Indiana Court Times on 04/01/2019 by Lisa Manning and Lun Pieper
As our population continues to diversify, judges encounter an increased demand to provide language access in criminal court proceedings. Although the obligation to provide court interpretation for defendants may be readily apparent, the court’s duty can get murky when a victim requires language access. The obligation becomes less clear when the victim is merely observing and not testifying in the proceedings.
If a crime victim wishes to testify and is Limited English Proficient (LEP), deaf, or hard of hearing, the court should provide accommodation at all stages of the case where victim testimony is permitted. A certified interpreter for the victim not only ensures the trier of fact hears all the probative evidence presented, but also allows the victim to meaningfully participate in the proceedings.
What about a victim who has completed testimony and wishes to continue observing the trial, or a victim who is not a witness at the proceedings? If the court has notice that an observing victim communicates with ASL (American Sign Language), the court should provide an interpreter.
The Americans with Disabilities Act (ADA) requires courts to provide appropriate auxiliary aids and services, such as an ASL interpreter, where necessary to allow individuals with disabilities “to participate in and enjoy” the proceedings.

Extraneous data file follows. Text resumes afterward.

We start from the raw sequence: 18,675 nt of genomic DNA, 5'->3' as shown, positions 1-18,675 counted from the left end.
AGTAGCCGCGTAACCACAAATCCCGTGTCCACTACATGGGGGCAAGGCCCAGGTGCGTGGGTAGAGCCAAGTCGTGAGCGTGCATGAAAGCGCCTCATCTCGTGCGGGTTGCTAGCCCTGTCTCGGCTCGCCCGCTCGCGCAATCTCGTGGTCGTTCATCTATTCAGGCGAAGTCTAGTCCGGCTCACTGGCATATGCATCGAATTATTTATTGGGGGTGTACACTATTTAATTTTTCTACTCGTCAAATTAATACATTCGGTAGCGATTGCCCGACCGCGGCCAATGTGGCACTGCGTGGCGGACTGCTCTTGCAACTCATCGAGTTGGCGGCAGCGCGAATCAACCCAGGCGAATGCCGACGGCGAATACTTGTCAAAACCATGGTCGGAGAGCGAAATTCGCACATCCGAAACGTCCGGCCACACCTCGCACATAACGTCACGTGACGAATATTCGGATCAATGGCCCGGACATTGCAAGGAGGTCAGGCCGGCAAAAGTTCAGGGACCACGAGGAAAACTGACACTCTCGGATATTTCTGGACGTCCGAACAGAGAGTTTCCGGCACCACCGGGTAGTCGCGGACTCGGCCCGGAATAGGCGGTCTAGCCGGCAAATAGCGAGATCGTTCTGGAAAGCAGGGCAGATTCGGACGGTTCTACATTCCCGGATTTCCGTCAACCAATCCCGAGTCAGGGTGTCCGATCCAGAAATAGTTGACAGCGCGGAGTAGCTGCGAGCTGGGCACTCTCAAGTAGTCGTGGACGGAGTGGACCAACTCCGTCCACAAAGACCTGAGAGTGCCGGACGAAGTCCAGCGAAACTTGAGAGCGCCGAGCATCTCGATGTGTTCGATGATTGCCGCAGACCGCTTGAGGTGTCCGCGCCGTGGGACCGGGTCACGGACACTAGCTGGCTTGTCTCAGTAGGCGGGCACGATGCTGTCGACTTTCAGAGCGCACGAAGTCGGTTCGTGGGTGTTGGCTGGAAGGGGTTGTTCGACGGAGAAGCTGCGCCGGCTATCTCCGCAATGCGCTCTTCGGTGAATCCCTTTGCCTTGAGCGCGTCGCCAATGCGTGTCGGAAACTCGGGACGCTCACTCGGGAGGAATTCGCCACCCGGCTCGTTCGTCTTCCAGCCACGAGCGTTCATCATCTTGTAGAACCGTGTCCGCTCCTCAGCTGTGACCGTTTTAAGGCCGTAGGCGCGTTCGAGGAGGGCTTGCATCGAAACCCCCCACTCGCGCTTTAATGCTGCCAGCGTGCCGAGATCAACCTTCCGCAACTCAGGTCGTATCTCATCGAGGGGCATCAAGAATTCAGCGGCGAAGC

While LEP individuals are not covered under the ADA, the court should accommodate crime victims that require interpretation. Indiana Code 35-40 allocates several rights to crime victims, including the right to be heard at sentencing and the right to be informed of the status of a criminal case.
On July 1, 2018, the Indiana legislature expanded these rights to include the right to a free transcript of the trial when a defendant appeals his conviction. Though these rights do not give rise to a claim for damages or relief in the criminal case, it is the best practice to reasonably accommodate a crime victim in need of language access.
If you have a victim that requires court interpretation during criminal proceedings, the Indiana Office of Court Services can help.
Information about available interpreter grants and a list of certified interpreters is available online. For a copy of the bench card “Tips for Working with Interpreters” or for questions about interpreters, contact Lun Pieper at firstname.lastname@example.org.